Brit Alfred Molina plays the Dominican Johann Tetzel, who was a sub-commissioner of indulgences for the archdiocese of Magdeburg under Archbishop Albrecht (of Brandenburg). The movie explains very intelligently why Pope Leo X needed money from indulgences and why Albrecht of Brandenburg (also Archbishop of Mainz) needed money as well. The movie however credits Tetzel too much for the overall process of selling indulgences. Historically he just happened to be the one sub-commissioner who crossed paths with the 800-pound monk Martin Luther. Molina portrays Tetzel very convincingly as a malevolent hawker of indulgences through ever wilder and wilder promises. Finally, according to Molina’s and the historical Tetzel, one could even violate the Holy Mother and his indulgence would absolve such an outrage. In the movie Tetzel emotes the historically-based jingo, “As soon as the coin in the coffer rings, The soul from purgatory springs.” [Bainton, p78] At this point in the movie the ‘Luther Affair’ begins; Luther hears of the sleazy indulgence practice in neighboring Magdeburg archdiocese and angrily launches his 95 theses. The movie character of Tetzel rants against Luther, then abruptly disappears.
What of the historical Johann Tetzel? He suffered a cruel fate. First, with the help of scholar Wimpina he tried very ineffectually to write a rebuttal to Luther’s 95 theses. Rome and the local church authorities in Magdeburg then used him as a scapegoat, pretending they knew nothing of the abuses. The hatchetman from Rome Karl Miltitz trumped up totally unrelated charges against the ‘Schweinehund’ Tetzel and sent him in disgrace to a monastery in Leipzig. Miltitz very nearly condemned Archbishop Albrecht of Mainz too [Brecht, 268]. (One has to wonder at the profound stupidity of the Vatican. The Brandenburg brothers were two of the six imperial electors! The emperor Maximilian was known to be in grave health.) Even Luther was disturbed by the heartless way the Dominican Tetzel was discarded. Luther wrote Tetzel, “Don't take it too hard. You didn't start this racket. The child had another father.” [Bainton, p105] Mild words indeed from the volcanic Luther. Not two years had passed since Luther posted the 95 theses when the broken, shamed Tetzel died at 54.
One of the truest characterizations in the movie Luther (2003) is German Jochen Horst’s portrayal of Professor Andreas Karlstadt (or Carlstadt). In spite of that historical accuracy, the portrayal is one-dimensional because it truncated. No other possibility seems possible with the script. Karlstadt, who at first opposed Luther’s ideas, became an over zealous follower of Luther. He was even more volatile and tactless than Luther. He gained the upper hand in Wittenberg when Luther was hiding at the Wartburg (mandated by Frederick the Wise) and almost pillaged the town. In the movie he becomes the face of the unbridled violence. The movie compresses the violence at Wittenberg in late 1521 into the colossal Peasants’ War culminating in 1525. At that point Karlstadt is no longer necessary to the plot and disappears.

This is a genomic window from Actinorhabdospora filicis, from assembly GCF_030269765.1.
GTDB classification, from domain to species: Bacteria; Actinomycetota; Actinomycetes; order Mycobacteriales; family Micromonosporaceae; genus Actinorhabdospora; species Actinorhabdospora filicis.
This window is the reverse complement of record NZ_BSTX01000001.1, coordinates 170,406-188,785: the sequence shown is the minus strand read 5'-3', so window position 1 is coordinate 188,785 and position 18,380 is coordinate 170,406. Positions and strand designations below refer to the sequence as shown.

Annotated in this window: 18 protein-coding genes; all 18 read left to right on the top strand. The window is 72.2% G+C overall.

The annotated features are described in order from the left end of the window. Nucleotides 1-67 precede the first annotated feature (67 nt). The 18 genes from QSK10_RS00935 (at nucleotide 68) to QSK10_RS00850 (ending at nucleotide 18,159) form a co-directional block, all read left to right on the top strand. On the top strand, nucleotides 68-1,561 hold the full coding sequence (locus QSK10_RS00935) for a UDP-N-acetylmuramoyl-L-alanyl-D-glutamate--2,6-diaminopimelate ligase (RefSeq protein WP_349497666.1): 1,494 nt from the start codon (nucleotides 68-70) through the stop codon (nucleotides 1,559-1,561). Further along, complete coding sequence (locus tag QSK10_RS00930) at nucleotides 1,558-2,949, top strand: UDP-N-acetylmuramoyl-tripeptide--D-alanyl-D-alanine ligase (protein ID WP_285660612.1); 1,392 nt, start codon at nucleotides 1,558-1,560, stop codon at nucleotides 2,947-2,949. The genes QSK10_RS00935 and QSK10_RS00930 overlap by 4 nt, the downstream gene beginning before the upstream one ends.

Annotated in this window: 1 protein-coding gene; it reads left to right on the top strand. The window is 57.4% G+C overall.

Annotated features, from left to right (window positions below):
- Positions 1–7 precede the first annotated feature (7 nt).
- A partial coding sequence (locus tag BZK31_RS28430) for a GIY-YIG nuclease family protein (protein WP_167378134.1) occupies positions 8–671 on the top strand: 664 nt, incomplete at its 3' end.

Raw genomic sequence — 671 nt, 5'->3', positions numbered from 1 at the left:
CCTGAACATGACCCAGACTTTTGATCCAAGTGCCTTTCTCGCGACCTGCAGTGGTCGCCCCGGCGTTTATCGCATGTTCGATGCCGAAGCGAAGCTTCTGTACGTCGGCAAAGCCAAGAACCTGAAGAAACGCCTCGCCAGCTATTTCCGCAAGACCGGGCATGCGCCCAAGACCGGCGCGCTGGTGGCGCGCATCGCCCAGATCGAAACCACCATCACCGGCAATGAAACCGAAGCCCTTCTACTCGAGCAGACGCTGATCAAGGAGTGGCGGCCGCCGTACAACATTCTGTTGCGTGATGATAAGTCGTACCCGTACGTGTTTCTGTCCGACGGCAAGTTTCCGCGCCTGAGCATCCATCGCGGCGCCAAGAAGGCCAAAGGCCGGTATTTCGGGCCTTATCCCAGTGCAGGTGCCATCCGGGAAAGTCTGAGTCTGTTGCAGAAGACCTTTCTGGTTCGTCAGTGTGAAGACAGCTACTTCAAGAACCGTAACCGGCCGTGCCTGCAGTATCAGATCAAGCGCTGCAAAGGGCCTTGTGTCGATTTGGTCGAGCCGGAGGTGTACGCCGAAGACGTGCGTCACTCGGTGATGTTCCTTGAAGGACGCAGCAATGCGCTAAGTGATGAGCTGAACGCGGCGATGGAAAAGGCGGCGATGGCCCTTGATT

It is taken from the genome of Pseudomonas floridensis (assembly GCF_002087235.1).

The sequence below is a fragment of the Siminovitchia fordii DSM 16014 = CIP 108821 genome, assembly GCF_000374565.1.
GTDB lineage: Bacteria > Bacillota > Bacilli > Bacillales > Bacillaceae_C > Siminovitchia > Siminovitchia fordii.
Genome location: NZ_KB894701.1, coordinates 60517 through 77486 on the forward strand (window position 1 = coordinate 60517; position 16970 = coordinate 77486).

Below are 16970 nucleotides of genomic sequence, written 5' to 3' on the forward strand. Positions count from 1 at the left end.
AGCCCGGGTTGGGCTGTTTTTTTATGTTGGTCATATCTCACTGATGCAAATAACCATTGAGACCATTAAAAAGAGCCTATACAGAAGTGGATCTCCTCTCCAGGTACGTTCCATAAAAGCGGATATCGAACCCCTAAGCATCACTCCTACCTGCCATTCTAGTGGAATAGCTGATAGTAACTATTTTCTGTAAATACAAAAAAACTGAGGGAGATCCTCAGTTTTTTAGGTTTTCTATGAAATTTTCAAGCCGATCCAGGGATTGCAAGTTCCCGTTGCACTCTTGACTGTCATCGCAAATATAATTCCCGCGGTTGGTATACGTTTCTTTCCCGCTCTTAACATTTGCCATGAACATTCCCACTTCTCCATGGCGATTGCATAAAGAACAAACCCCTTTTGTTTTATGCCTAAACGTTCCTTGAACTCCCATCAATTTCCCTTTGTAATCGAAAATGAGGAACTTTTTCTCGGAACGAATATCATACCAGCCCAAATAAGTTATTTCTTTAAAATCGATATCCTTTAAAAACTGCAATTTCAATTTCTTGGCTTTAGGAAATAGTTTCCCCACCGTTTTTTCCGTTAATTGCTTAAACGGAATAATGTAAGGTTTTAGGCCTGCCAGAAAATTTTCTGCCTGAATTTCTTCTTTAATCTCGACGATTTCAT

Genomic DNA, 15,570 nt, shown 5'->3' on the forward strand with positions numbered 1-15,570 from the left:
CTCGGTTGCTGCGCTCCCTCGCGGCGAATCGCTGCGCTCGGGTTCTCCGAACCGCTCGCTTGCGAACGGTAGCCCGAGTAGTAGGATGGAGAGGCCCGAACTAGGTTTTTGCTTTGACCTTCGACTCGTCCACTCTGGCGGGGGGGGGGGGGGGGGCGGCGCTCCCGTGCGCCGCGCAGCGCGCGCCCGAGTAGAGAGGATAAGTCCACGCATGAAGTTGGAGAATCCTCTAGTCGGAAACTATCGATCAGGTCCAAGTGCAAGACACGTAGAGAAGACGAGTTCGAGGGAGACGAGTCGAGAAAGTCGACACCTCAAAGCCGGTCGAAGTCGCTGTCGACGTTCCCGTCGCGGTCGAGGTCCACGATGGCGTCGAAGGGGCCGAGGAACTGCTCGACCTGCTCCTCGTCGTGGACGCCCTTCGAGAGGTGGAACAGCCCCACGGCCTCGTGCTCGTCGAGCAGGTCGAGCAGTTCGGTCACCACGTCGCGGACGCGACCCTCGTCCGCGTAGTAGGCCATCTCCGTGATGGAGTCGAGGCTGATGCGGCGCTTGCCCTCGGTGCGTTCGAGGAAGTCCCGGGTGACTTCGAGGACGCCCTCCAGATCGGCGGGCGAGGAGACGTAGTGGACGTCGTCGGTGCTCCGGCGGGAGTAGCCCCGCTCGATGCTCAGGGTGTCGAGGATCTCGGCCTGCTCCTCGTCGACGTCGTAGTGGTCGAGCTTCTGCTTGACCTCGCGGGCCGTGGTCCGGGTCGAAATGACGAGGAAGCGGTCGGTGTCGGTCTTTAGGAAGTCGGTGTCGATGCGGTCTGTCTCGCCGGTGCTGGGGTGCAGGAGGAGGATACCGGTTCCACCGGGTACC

In history he is a semi-tragic figure. Although he and Luther remained fond of each other Luther clearly made him a pariah with the people he influenced, which in electoral Saxony was nearly everyone. In addition Karlstadt was foolish enough to became identified with Thomas Müntzer, the great villain (to non-Communists) of the Peasants’ War. Karlstadt himself had become non-violent and in 1525 during the war even hid with his family in Luther’s home. Luther’s wife Katherina became Godmother to one of Karlstadt’s children. Because Karlstadt was ostracized by the Saxon princes his fortunes ever declined. He fled and resurrected his career among the Zwinglians in Switzerland. In Basel in 1541 he died at the age of 55 of the plague. He is an undervalued, very significant figure in the Reformation. Many of his ‘radical’ changes became the norm for some Protestant churches. No icons or images, no music, no infant baptism, no Apocrypha in Holy Scriptures, no elevated clergy. Moreover, very early in the Reform movement he performed the church service in German and offered Holy Communion to the congregation.
Q. Why has Karlstadt remained such a pariah? Even the murderous Müntzer has a following.
Quoted Sources: Roland Bainton, Here I Stand (Abingdon Press, 1950 hardcover) and Martin Brecht, Martin Luther: His Road to Reformation, 1483-1521 (Minneapolis: Fortress Press, 1985).